Hot Air: Expo’d

E3 is for us.

By Aaron Roberts. Posted 06/18/2010 19:52 Comment on this     ShareThis

Hot Air

E3 is for us.

What do I mean by that? What I’m saying is that E3 is for regular people, the so-called “unwashed masses” that those mainstream media establishment elites think that they are better than. Don’t fall into the trap.

That’s why the non-E3 that they tried for two whole years before it totally flopped failed. It’s because E3 isn’t about the press, and it never really was in the first place. E3 was, and is, a trade show. What’s a trade show? I’m so glad you asked!

A trade show is where product manufacturers show off their new and upcoming wares to retailers and buyers. That’s it. It’s kind of like a car expo or a gun expo or something of that sort. That’s what the third “E” in “E3” is. “Expo.” I forgot what the other ones are for. Oh, well, it wasn’t important, anyway. To continue, the purpose is to show off the new products of the upcoming year to those who would be selling them. Over the years, people from the enthusiast media, such as Guns and Ammo or Electronic Gaming Monthly, figured out that they could get a scoop on the upcoming hot product as well, which might just be desirable to their readers.

This natural evolution is what happened with E3 as well. And the publisher started, you know, liking the attention that was brought to their products, because as we all know, there is no such thing as bad publicity, and the way E3 works, there isn’t a whole lot of bad press, is there? We’re all pumped about everything that happens there. So, really, the game makers are now using E3 as a way to show us, the consumer, what they’re coming out with next. Some are doing this better than others, as we can tell by this year’s press conferences by the hardware manufacturers. In fact, I don’t really even need to tell you how that went, as you already know who definitively won that whole competition. BAM.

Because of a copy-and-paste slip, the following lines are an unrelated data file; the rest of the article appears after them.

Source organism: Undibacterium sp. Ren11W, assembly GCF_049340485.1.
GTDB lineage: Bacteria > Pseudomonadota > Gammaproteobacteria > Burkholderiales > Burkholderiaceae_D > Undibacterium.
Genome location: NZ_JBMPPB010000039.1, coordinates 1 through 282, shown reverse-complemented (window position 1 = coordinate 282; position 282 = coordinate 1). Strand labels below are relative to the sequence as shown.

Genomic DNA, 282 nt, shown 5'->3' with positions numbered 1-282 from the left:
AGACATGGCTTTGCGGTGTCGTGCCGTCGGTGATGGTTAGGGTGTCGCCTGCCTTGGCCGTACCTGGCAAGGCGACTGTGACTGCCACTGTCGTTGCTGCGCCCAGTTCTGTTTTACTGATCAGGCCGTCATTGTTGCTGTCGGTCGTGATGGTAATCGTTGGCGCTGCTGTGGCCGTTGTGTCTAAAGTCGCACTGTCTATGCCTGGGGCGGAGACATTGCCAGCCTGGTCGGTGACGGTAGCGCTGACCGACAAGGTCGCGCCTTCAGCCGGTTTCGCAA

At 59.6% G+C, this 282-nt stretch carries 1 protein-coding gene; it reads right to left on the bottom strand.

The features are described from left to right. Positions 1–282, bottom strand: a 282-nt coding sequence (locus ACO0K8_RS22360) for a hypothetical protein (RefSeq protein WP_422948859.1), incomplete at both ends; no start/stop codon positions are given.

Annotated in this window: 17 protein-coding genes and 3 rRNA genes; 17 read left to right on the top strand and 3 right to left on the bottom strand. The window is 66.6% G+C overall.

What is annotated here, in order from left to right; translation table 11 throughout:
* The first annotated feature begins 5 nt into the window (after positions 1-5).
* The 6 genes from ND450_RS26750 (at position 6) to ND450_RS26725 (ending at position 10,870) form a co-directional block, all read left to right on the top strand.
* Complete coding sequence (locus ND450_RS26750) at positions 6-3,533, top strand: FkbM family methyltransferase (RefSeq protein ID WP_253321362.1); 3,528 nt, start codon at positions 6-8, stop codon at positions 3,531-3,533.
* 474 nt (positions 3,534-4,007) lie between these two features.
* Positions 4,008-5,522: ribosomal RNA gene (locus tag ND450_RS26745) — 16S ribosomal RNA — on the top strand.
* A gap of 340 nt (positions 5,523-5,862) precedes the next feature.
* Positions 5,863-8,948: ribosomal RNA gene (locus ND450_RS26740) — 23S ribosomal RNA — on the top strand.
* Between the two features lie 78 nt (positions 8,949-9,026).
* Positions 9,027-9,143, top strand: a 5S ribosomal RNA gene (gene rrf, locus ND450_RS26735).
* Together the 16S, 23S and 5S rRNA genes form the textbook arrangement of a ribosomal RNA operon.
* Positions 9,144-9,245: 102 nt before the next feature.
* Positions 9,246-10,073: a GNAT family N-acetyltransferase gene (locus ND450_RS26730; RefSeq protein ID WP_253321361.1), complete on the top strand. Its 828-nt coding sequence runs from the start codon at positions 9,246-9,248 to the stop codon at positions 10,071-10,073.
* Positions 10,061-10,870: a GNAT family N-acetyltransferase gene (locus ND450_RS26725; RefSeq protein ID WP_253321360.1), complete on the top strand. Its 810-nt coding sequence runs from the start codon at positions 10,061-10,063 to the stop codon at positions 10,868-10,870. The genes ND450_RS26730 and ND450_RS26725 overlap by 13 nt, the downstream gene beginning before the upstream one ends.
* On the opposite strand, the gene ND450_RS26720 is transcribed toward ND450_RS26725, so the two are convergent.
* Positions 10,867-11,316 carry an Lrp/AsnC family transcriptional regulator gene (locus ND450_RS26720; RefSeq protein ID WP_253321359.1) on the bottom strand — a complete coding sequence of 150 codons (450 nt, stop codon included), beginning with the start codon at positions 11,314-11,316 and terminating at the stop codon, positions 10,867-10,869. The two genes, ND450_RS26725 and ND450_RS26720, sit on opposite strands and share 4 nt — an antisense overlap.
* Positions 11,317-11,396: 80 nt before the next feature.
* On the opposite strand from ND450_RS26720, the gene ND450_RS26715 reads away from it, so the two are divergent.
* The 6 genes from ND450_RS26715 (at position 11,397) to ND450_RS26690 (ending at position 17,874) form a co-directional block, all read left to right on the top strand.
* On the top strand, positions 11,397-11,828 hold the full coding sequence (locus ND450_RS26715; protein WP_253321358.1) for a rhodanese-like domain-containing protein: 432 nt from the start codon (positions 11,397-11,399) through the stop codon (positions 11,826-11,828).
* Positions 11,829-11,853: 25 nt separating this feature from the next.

When they tried to keep the general public, technically most of whom still weren’t allowed to go, from E3, the whole show turned into a non-event. You know why? Because it was just a big bunch of press conferences. Press conferences aren’t that exciting, as a general rule, and let’s be honest, here — each individual developer or publisher could have a separate press conference when ready, yes? Yes, indeed. And even the publishers were starting to not take it seriously. No one was saving big announcements for E3 because not that many people would actually be there. This, in turn, made E3 matter even less.

And there was an aspect of this that no one else even considered. You see, when lots of people come to E3, something else happens. There are lots of food, drinks, and the occasional keepsake sold at the show. Fewer people attending means fewer stuff sold, which also happens to mean less money made by the vendors, and also by hotels, rental car agencies, and the like. Now, the NBA Finals happening concurrently this year might have meant that the city of Los Angeles as a whole might not have suffered, but the ESA certainly would have, had they not made the right decision and opened E3 back up again.

If only I had managed to scrape up enough fundage to go this year…

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